Thriving in a male-dominated industry

Sushi is a male-dominated industry, and it is difficult for a woman to thrive, to say the least. However, thanks to Yuki’s resilience and the support from the community, she managed to navigate the most challenging times in her career.

As Yuki recalls, it was around 2019 when she started receiving a lot of criticism from male chefs. And that criticism went viral on social media.

“I think there are hardly any female sushi chefs in the world, and I am probably one of the only few. I wear a kimono when I serve sushi and do all these new things, I allow makeup for women. Men can work 24/7, but for women, it is a different situation; I allow women to take maternity leave or take time off to rest and take care of themselves when they have their period. Whenever I do something new, it is different from what men are doing, and they don’t like that I am not following what they are doing. Some people take that as a feminist activity, and they don’t like it.”

Yuki Chudui

When all of this happened, Yuki was concerned that the staff in the restaurant would quit. She was afraid of people walking away, but instead, she received plenty of support from women, her friends, and the global community that supported her and cheered her on. “Without that, I don’t think I would have been able to continue with my career. I don’t think I would have stopped being a sushi chef, but I wouldn’t have been able to get to this point without people’s support.”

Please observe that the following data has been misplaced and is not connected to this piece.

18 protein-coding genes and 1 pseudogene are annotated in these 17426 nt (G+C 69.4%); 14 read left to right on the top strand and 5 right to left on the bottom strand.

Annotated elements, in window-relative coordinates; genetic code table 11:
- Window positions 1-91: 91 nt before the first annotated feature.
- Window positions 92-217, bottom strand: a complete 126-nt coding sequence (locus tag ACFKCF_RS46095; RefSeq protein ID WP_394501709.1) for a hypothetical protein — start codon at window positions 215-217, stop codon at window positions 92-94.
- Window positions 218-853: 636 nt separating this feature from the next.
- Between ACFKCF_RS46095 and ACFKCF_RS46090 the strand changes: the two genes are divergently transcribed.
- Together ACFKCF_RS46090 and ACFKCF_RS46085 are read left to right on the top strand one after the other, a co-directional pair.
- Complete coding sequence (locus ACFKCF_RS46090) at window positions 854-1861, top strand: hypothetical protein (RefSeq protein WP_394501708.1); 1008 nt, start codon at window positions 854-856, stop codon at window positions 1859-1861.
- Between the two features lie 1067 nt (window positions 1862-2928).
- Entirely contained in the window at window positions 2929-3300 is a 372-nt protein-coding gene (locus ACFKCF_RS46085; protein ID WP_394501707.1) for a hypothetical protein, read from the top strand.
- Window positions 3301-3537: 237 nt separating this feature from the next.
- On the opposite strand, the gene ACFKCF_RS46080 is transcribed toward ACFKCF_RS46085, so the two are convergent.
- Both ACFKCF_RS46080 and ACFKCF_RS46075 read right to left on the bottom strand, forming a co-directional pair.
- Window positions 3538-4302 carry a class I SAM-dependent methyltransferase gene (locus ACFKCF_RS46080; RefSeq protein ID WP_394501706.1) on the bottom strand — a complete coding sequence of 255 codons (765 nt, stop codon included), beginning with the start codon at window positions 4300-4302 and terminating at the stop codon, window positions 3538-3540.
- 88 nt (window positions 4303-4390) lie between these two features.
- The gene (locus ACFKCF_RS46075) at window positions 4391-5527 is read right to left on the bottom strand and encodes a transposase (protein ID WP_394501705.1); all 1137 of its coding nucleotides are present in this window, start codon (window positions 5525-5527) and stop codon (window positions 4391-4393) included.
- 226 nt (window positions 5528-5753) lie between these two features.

Yuki remembers this period as a very tough one. But resilience and the support of the community helped her get through it. She thought that if she stopped there, her career would end, but she had the confidence and certainty to know that someone else shouldn’t take her love for sushi and her practice away.

Yuki’s present and future

Nadeshico Sushi closed its doors due to the pandemic. The influx of clients was not enough for the restaurant to remain open. But for Yuki, this played out well: “While I worked at Nadeshico Sushi, I couldn’t realize my next steps. Once the restaurant closed, that ending got me moving towards the next step in my journey.”

Sushi pieces by Yuki Chudui

Yuki is now clear about her future; she wants to travel overseas, hold events, and serve as an advisor or consultant to other restaurants, share her ideas, and teach about sushi. Of all places, she would love to go to Manhattan, although she is open to other opportunities in the States.